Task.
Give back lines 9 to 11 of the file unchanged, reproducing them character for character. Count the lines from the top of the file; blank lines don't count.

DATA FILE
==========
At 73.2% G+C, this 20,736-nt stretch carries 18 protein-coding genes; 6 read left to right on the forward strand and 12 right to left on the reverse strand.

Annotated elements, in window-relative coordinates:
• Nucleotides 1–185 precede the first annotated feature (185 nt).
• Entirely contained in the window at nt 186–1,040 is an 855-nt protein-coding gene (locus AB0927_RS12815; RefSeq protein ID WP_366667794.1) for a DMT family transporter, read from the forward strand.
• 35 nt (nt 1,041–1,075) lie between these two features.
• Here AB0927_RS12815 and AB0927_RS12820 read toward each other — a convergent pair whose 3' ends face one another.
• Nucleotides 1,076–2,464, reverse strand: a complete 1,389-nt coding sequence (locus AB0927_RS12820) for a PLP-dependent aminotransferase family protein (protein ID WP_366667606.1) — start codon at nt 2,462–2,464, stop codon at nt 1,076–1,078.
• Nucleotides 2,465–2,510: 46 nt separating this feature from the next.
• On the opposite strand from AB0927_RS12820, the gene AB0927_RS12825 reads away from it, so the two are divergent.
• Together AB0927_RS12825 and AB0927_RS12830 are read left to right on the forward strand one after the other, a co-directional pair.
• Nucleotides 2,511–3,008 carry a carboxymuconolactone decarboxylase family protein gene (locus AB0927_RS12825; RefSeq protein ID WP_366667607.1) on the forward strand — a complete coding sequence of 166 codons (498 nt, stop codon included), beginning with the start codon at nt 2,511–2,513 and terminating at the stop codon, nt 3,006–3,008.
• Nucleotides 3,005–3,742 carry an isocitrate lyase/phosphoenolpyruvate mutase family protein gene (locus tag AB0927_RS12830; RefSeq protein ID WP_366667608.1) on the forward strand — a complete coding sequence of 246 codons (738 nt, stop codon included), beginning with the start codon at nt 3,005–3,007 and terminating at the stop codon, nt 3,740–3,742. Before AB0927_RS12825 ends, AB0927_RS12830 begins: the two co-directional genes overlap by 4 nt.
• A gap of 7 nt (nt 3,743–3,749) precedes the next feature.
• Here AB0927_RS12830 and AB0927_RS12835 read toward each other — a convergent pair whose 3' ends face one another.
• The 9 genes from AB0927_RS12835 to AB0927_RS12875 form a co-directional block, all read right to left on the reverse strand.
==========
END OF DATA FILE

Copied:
• On the opposite strand from AB0927_RS12820, the gene AB0927_RS12825 reads away from it, so the two are divergent.
• Together AB0927_RS12825 and AB0927_RS12830 are read left to right on the forward strand one after the other, a co-directional pair.
• Nucleotides 2,511–3,008 carry a carboxymuconolactone decarboxylase family protein gene (locus AB0927_RS12825; RefSeq protein ID WP_366667607.1) on the forward strand — a complete coding sequence of 166 codons (498 nt, stop codon included), beginning with the start codon at nt 2,511–2,513 and terminating at the stop codon, nt 3,006–3,008.